In Jamestown, Michigan, the local public library has about six months until funding runs out and may be forced to close.
Last week, residents voted down a mill, which raises property taxes, to fund the Patmos Public Library. What could make a town turn against its own library? Homophobic and hate speech — specifically, the false idea that children’s books with LGBTQ characters are secretly about pornography or are used for child abuse, which has exploded into the conservative worldview in the last year.
“50% increase in mileage to treat our children? Vote no at the library,” read a sign seen around town before voters went to the polls.
Debbie Mikula, the executive director of the Michigan Library Association, said she believes the millage didn’t pass because the library has LGBTQ-themed books. “This is a complete anti-library campaign,” he said.
Two library directors in Patmos left this spring. One said it was because of online harassment and allegations of child abuse.
The library board has less than two weeks to put the Millage back on the ballot for a vote in November. If they do not, it is possible that the library will have to close permanently.
People in Jamestown are “very, very conservative,” Mikula said, “and they’re holding the library hostage.”
Conservatives’ disdain for most government institutions — such as schools or public health agencies — is not a new phenomenon. Think of the way the right-wing were confronting government officials WHERE tried to mitigate the effects of the coronavirus pandemic. But now, perhaps emboldened by openly far-right politicians, they have set their sights on our public libraries.
“I’ve seen Republicans try to take over school boards all my life, but this is completely different,” said Alison Macrina, director of the nonprofit Library Freedom Project, about the shift to public libraries.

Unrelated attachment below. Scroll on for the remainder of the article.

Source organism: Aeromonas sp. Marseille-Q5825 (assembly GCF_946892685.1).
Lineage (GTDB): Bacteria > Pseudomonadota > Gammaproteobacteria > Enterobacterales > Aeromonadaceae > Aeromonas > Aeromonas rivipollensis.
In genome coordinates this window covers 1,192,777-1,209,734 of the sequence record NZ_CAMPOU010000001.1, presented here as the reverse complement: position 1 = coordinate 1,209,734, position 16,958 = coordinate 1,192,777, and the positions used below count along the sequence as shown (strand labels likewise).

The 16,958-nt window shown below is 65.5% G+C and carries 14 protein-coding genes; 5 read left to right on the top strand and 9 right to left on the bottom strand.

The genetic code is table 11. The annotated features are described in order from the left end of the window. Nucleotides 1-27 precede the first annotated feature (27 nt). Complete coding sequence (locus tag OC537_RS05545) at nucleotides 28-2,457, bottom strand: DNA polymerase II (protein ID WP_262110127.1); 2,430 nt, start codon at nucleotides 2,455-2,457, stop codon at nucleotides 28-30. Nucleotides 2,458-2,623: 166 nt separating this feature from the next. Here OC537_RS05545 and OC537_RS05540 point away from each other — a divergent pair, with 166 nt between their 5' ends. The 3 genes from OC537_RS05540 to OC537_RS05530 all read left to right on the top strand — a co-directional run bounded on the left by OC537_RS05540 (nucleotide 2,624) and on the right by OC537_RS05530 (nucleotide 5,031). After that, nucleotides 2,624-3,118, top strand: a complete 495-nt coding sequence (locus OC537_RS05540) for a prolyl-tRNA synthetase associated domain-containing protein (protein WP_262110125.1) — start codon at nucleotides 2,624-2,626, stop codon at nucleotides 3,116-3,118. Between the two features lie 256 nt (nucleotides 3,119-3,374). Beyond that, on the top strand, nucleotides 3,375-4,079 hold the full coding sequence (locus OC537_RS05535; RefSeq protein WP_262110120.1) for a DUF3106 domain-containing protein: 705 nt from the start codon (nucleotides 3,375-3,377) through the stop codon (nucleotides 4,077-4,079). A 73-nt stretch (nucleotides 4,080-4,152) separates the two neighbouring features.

In the same way that parents in the 80s and 90s worried about their children being drawn into a satanic cult, suburban moms now fly and turn at night at the horrors of books that might depict anything but conservative Christian morals.
“In recent years, public libraries have taken a stronger stance on racial justice and queer rights and representation,” Macrina said. “That’s reactive to that, for sure.”
And it is a reaction that is seen in the US
A public library in Vinton, Iowa—a small town of about 5,000—closed temporarily in July after most of the staff resigned due to threats against its LGBTQ members. People in the city complained that there were not enough books about former President Donald Trump, that LGBTQ books were on display, and that members of the LGBTQ community worked there, according to Iowa’s starting line. The library reopened with an all-volunteer staff.
In Llano County, Texas, the county board shut down the public library system for a few days in December in order to review the books available to children and remove what is deemed questionable. They specifically targeted the 850 books that GOP state Rep. Matt Kruse had personally deemed unsuitable for children earlier that year. He he said His list of books included those that “may cause students to feel discomfort, guilt, distress, or any other form of psychological distress because of their race or sex.”
Suzette Baker, the county librarian, reportedly refused to go along. He told local reporters in March that he was she was fired from her job for not removing books, including a memoir by Jazz Jennings, a transgender teenager. “It’s her biography of her life growing up as a transgender teenager, and apparently this group thought it was too much for their kids to read,” Baker said. “No one forces their children to read anything.”
Now, residents are suing the countysaying that book bans constitute censorship and violate their First and 14th Amendment rights.